Development and Assessment of a Soda Lime Glass Model for Ballistic Impact
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Transparent armour (more commonly known as bullet-resistant glass) is used in armoured land vehicles to provide increased visibility while maintaining adequate levels of protection for the occupants. Soda-lime glass is commonly used in transparent armour due to the ease of manufacture and relatively low cost. Computational impact models of soda-lime glass can be used to aid in the development and optimization of transparent armour systems, but require experimental data to provide input parameters and must be assessed against independent impact data for model validation. In this study, a robust computation model of soda-lime glass was developed and successfully validated against a wide range of experimental data from coupon level dynamic tensile testing to full-scale ballistic impact experiments. To support the development and validation of the computational model, three experimental tests were conducted: a dynamic diametral compression test to measure the tensile strength of the soda lime glass; a sphere ballistic impact test on glass tiles to characterize the dynamic failure of soda-lime glass over a range of impact velocities; and a depth of penetration test to validate the ballistic performance of the soda-lime glass model. Three discretization methods commonly used to model impact problems were investigated including smooth particle hydrodynamics (SPH), element free Galerkin (EFG) and the finite element method (FEM). A first set of models were used to assess common numerical modelling techniques using the sphere on glass tile impact tests and material parameters from the literature. The Johnson Holmquist (JH-2) ceramic constitutive model, accounting for strength dependence on pressure and material damage, was used to model the response and failure of the glass. The SPH method predicted projectile residual velocities with some success (difference in residual velocities as low as 15% at lower impact speeds) but had poor convergence tendencies (p = 1.1). The EFG method demonstrated higher rates of convergence (p = 2.1) but did not predict residual velocities well (differences as high as 348% using literature parameters). Lastly, the FEM showed acceptable convergence tendencies (p = 1.88). Although other solution methods predicted ballistic performance more accurately using literature parameters, the methods were prone to numerical error (SPH) or computationally expensive (EFG) to use effectively. The FEM with failure treated using erosion provided a good balance between simulation accuracy and runtimes, provided that a sufficiently fine mesh, 0.5 mm in this study, was used. In a second set of simulations, the material parameters for the JH-2 constitutive model were determined by fitting strength curves to experimental data and improved using sphere on glass impact test data. It was determined that the fractured strength of the material (B) had a significant effect on the residual velocities of the sphere on glass impact simulations, and the damage coefficient (D1) had an effect on the mode of failure predicted. There was some interaction between the fractured strength (B) and damage coefficient (D1) on the projectile velocities, so B and D1 were determined such that they minimized the error in the residual velocity prediction in the sphere on glass tests. The performance of the updated FEM JH-2 material model was assessed using three sets of experimental data: dynamic Brazilian test, sphere on glass tile test, and preliminary assessment using depth of penetration (DOP) tests. The proposed new material parameters in the JH-2 constitutive model predicted the failure strain and mode of failure in diametral compression samples, within the range of experimental results, demonstrating the ability to predict complex tensile failure of soda-lime glass. Although the model parameters were determined in part using the projectile kinematics of the sphere on glass tile dataset, the measured damage progression and damage propagation velocities in the tiles were used separately for partial model validation. The FEM model with updated JH-2 parameters predicted the projectile penetration in the DOP tests with a 12% difference on average. The predicted difference was as low as 6% at higher impact velocities (930 m/s), and as high 95% associated with lower impact velocities and cases where the experimental projectile path veered off-axis relative to the target. The model used quarter symmetry and did not account for this aspect of projectile motion. This was considered a preliminary assessment since variable such as friction and the projectile material properties require further investigation. The FEM and JH-2 constitutive model with updated material properties predicted a wide range of soda-lime glass impact behaviour demonstrating improved response over a range of load cases.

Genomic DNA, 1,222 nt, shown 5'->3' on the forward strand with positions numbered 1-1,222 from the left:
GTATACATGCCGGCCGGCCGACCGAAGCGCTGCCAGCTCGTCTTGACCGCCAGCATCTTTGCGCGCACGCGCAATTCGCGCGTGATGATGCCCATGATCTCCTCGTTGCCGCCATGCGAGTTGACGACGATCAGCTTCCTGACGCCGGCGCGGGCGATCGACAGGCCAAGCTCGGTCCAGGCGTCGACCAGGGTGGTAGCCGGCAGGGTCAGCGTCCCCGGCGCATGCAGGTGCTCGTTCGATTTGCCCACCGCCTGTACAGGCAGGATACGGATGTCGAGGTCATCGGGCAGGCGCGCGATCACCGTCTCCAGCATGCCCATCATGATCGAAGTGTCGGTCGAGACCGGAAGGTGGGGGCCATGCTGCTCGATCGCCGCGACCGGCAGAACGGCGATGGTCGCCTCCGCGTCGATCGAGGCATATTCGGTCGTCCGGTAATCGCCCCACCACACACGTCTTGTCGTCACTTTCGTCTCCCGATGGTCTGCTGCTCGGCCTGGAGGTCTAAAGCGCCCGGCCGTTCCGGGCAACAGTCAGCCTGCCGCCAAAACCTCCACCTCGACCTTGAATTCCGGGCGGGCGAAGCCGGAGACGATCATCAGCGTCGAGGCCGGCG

Cite this version of the work
Prusodman Sathananthan (2019). Development and Assessment of a Soda Lime Glass Model for Ballistic Impact. UWSpace. http://hdl.handle.net/10012/15097